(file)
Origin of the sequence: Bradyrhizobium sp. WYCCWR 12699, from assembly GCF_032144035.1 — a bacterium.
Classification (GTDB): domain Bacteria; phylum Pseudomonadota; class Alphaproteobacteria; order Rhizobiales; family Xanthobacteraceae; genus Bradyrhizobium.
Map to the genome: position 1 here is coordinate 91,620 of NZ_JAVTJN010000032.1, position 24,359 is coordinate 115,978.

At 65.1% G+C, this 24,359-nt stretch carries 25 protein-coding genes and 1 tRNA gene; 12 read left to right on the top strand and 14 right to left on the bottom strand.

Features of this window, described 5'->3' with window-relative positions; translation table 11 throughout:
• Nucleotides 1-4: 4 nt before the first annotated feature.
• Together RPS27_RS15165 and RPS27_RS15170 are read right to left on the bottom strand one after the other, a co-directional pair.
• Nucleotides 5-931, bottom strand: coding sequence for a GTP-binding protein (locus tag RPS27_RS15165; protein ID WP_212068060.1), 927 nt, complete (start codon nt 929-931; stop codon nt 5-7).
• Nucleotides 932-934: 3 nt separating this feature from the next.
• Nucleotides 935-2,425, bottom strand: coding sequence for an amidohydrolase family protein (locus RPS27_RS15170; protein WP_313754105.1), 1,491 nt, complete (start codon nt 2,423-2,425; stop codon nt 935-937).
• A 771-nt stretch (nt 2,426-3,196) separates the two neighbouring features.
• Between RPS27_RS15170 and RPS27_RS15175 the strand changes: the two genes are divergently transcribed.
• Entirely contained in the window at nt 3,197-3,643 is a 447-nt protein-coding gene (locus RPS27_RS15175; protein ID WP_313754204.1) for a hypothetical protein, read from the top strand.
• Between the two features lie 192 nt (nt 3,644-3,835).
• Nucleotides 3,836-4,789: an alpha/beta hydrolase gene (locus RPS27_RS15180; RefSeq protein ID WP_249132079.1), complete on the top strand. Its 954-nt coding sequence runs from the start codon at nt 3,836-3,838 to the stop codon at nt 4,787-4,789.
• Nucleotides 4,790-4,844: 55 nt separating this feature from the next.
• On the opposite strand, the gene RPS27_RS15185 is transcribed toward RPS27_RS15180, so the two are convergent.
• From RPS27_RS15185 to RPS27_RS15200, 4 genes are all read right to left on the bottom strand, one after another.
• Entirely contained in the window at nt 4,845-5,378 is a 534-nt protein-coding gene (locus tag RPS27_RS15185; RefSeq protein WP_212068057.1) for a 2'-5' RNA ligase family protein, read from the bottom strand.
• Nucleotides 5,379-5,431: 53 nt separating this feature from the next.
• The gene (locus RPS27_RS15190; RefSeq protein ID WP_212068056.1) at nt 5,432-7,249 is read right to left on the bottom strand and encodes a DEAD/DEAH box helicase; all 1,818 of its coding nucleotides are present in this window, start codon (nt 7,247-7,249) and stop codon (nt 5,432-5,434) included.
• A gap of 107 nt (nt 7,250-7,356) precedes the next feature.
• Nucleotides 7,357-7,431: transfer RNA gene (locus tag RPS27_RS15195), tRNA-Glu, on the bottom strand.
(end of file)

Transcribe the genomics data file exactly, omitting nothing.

Origin of the sequence: Bradyrhizobium sp. WYCCWR 12699, from assembly GCF_032144035.1 — a bacterium.
Classification (GTDB): domain Bacteria; phylum Pseudomonadota; class Alphaproteobacteria; order Rhizobiales; family Xanthobacteraceae; genus Bradyrhizobium.
Map to the genome: position 1 here is coordinate 91,620 of NZ_JAVTJN010000032.1, position 24,359 is coordinate 115,978.

At 65.1% G+C, this 24,359-nt stretch carries 25 protein-coding genes and 1 tRNA gene; 12 read left to right on the top strand and 14 right to left on the bottom strand.

Features of this window, described 5'->3' with window-relative positions; translation table 11 throughout:
• Nucleotides 1-4: 4 nt before the first annotated feature.
• Together RPS27_RS15165 and RPS27_RS15170 are read right to left on the bottom strand one after the other, a co-directional pair.
• Nucleotides 5-931, bottom strand: coding sequence for a GTP-binding protein (locus tag RPS27_RS15165; protein ID WP_212068060.1), 927 nt, complete (start codon nt 929-931; stop codon nt 5-7).
• Nucleotides 932-934: 3 nt separating this feature from the next.
• Nucleotides 935-2,425, bottom strand: coding sequence for an amidohydrolase family protein (locus RPS27_RS15170; protein WP_313754105.1), 1,491 nt, complete (start codon nt 2,423-2,425; stop codon nt 935-937).
• A 771-nt stretch (nt 2,426-3,196) separates the two neighbouring features.
• Between RPS27_RS15170 and RPS27_RS15175 the strand changes: the two genes are divergently transcribed.
• Entirely contained in the window at nt 3,197-3,643 is a 447-nt protein-coding gene (locus RPS27_RS15175; protein ID WP_313754204.1) for a hypothetical protein, read from the top strand.
• Between the two features lie 192 nt (nt 3,644-3,835).
• Nucleotides 3,836-4,789: an alpha/beta hydrolase gene (locus RPS27_RS15180; RefSeq protein ID WP_249132079.1), complete on the top strand. Its 954-nt coding sequence runs from the start codon at nt 3,836-3,838 to the stop codon at nt 4,787-4,789.
• Nucleotides 4,790-4,844: 55 nt separating this feature from the next.
• On the opposite strand, the gene RPS27_RS15185 is transcribed toward RPS27_RS15180, so the two are convergent.
• From RPS27_RS15185 to RPS27_RS15200, 4 genes are all read right to left on the bottom strand, one after another.
• Entirely contained in the window at nt 4,845-5,378 is a 534-nt protein-coding gene (locus tag RPS27_RS15185; RefSeq protein WP_212068057.1) for a 2'-5' RNA ligase family protein, read from the bottom strand.
• Nucleotides 5,379-5,431: 53 nt separating this feature from the next.
• The gene (locus RPS27_RS15190; RefSeq protein ID WP_212068056.1) at nt 5,432-7,249 is read right to left on the bottom strand and encodes a DEAD/DEAH box helicase; all 1,818 of its coding nucleotides are present in this window, start codon (nt 7,247-7,249) and stop codon (nt 5,432-5,434) included.
• A gap of 107 nt (nt 7,250-7,356) precedes the next feature.
• Nucleotides 7,357-7,431: transfer RNA gene (locus tag RPS27_RS15195), tRNA-Glu, on the bottom strand.